7. I live in the Mission and I don’t want this here. It will be a magnet that will bring drug addicts and keep them here. How will they support themselves? By stealing, right?

    I don’t want this here. Does my opinion count?

    1. I agree!!!

      How do we vote out Ronen ?

      They don’t even advertise these meetings so that we , residents, ,may protest

      Any idea where else we can register our objection to this?

  8. The unasked question in all this is since drug dealers won’t be allowed to sell drugs near the facility, where will they be allowed to sell drugs. Don’t people using drugs at the facility need to obtain them somewhere not too far away ?
    A collateral unasked question is if policy objective is totally eliminating drug dealer from the City, where will drug dependent people get the drugs they depend on?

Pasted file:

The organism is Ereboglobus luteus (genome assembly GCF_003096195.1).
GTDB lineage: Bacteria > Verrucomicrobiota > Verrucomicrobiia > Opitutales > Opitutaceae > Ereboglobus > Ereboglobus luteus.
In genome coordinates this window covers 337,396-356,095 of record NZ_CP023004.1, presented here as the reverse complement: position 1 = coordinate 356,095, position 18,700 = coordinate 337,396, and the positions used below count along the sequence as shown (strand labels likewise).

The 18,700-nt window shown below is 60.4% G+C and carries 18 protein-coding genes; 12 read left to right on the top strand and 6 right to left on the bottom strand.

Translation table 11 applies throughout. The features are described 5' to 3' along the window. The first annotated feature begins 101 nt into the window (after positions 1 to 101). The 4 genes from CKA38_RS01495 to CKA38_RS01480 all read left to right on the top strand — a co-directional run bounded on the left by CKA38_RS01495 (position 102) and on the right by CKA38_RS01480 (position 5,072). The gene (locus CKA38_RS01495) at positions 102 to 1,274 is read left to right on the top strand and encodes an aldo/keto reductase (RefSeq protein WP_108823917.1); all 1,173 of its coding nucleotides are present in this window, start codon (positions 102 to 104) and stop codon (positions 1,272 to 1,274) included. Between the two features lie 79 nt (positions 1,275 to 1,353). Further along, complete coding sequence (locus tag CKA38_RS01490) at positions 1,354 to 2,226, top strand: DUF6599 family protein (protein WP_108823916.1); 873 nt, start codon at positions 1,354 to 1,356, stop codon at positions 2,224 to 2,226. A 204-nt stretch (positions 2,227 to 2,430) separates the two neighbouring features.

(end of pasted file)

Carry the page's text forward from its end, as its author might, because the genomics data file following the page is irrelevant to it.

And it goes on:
The final unasked question is if drug sales are completely stopped in the City, how is that better for drug dependent than inhumane incarceration with abrupt cold turkey denial of drugs resulting in painful and life threatening withdrawal?

    1. Well, um, in case you’re not being facetious: Selling drugs isn’t allowed like, anywhere. So what difference does it make to not “allow” selling near an injection site? With consideration for how much enforcement we see everywhere else, we know the answer: There would be 100% no difference. Here’s a little anecdote. Couple years ago, in Frankfurt (Germany), police busted a store that was run as a front for selling, located right next to one of the injection sites there.

  9. The City of San Francisco should not be in the business of encouraging and enabling illegal drug use, any more than it should be in the business of encouraging and enabling drunk driving, robbery, or other crimes.